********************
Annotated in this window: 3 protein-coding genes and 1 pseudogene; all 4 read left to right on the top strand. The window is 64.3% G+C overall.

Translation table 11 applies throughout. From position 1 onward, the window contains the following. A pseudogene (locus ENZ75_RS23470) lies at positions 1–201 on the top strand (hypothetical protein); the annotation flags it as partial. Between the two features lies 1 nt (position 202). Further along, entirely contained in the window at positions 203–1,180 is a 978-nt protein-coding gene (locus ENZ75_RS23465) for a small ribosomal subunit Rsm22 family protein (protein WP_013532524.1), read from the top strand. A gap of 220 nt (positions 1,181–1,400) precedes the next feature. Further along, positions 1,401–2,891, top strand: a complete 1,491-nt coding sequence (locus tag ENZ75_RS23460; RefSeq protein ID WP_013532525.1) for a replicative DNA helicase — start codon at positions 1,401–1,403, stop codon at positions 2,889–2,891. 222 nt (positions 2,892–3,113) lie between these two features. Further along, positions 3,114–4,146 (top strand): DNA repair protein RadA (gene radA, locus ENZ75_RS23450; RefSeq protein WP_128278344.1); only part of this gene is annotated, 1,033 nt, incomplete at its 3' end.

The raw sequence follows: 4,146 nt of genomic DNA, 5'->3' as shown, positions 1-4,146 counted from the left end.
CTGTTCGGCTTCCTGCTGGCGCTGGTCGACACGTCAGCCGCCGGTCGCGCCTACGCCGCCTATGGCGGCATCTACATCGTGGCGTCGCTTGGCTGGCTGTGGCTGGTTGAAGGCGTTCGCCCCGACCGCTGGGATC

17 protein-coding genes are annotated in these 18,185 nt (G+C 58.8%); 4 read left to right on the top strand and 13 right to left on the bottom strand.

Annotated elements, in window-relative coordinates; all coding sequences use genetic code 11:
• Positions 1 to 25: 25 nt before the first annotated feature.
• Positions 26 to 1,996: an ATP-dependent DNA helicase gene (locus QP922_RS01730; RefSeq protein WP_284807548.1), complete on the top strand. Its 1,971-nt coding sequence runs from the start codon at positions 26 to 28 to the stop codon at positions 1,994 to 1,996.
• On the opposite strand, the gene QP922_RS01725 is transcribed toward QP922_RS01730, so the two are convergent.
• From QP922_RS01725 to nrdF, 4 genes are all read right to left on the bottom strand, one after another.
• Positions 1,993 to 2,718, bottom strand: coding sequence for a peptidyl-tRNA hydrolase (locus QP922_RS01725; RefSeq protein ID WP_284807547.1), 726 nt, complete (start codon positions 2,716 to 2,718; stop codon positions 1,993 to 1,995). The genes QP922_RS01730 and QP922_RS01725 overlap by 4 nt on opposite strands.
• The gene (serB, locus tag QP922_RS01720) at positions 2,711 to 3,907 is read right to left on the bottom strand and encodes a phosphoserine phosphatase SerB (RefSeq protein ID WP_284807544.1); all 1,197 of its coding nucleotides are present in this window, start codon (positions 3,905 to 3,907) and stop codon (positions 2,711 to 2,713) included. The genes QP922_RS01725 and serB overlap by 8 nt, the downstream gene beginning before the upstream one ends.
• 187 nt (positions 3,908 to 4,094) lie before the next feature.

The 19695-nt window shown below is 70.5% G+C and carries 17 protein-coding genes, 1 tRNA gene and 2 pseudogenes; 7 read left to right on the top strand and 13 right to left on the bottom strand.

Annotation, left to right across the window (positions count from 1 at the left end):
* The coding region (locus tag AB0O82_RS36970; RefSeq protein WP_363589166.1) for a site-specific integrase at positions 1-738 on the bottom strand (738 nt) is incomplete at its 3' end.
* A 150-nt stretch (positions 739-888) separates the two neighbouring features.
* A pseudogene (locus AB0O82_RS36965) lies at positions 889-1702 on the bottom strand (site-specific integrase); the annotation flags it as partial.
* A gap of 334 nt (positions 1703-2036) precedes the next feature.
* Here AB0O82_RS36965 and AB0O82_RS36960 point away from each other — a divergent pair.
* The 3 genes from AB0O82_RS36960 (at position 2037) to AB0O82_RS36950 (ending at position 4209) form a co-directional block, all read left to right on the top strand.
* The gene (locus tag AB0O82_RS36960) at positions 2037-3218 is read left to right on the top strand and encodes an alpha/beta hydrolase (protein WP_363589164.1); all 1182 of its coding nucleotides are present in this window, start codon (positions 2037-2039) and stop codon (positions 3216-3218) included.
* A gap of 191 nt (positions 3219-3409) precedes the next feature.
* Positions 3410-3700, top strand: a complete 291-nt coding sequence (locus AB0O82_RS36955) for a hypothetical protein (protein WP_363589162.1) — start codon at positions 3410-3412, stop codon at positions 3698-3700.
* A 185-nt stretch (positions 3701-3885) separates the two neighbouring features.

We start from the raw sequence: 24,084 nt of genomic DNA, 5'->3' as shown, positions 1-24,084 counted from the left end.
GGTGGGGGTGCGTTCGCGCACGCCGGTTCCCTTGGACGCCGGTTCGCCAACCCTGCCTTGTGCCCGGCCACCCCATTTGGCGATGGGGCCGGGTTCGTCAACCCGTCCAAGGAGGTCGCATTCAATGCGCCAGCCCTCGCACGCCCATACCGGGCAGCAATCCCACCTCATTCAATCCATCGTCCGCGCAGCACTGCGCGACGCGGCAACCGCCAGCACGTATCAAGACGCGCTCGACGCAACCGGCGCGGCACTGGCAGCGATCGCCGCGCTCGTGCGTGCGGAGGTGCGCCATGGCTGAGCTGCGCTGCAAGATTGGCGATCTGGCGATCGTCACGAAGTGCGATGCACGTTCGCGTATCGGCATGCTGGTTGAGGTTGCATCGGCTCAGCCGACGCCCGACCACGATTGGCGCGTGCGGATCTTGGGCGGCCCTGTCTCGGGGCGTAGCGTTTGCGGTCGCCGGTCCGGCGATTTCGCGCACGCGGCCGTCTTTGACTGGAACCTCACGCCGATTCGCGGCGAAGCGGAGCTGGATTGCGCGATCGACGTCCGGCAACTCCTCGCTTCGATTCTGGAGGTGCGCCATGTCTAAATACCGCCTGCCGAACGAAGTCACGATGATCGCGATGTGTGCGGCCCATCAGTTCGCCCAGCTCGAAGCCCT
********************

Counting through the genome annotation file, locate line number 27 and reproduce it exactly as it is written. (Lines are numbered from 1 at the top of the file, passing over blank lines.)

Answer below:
GGTGGGGGTGCGTTCGCGCACGCCGGTTCCCTTGGACGCCGGTTCGCCAACCCTGCCTTGTGCCCGGCCACCCCATTTGGCGATGGGGCCGGGTTCGTCAACCCGTCCAAGGAGGTCGCATTCAATGCGCCAGCCCTCGCACGCCCATACCGGGCAGCAATCCCACCTCATTCAATCCATCGTCCGCGCAGCACTGCGCGACGCGGCAACCGCCAGCACGTATCAAGACGCGCTCGACGCAACCGGCGCGGCACTGGCAGCGATCGCCGCGCTCGTGCGTGCGGAGGTGCGCCATGGCTGAGCTGCGCTGCAAGATTGGCGATCTGGCGATCGTCACGAAGTGCGATGCACGTTCGCGTATCGGCATGCTGGTTGAGGTTGCATCGGCTCAGCCGACGCCCGACCACGATTGGCGCGTGCGGATCTTGGGCGGCCCTGTCTCGGGGCGTAGCGTTTGCGGTCGCCGGTCCGGCGATTTCGCGCACGCGGCCGTCTTTGACTGGAACCTCACGCCGATTCGCGGCGAAGCGGAGCTGGATTGCGCGATCGACGTCCGGCAACTCCTCGCTTCGATTCTGGAGGTGCGCCATGTCTAAATACCGCCTGCCGAACGAAGTCACGATGATCGCGATGTGTGCGGCCCATCAGTTCGCCCAGCTCGAAGCCCT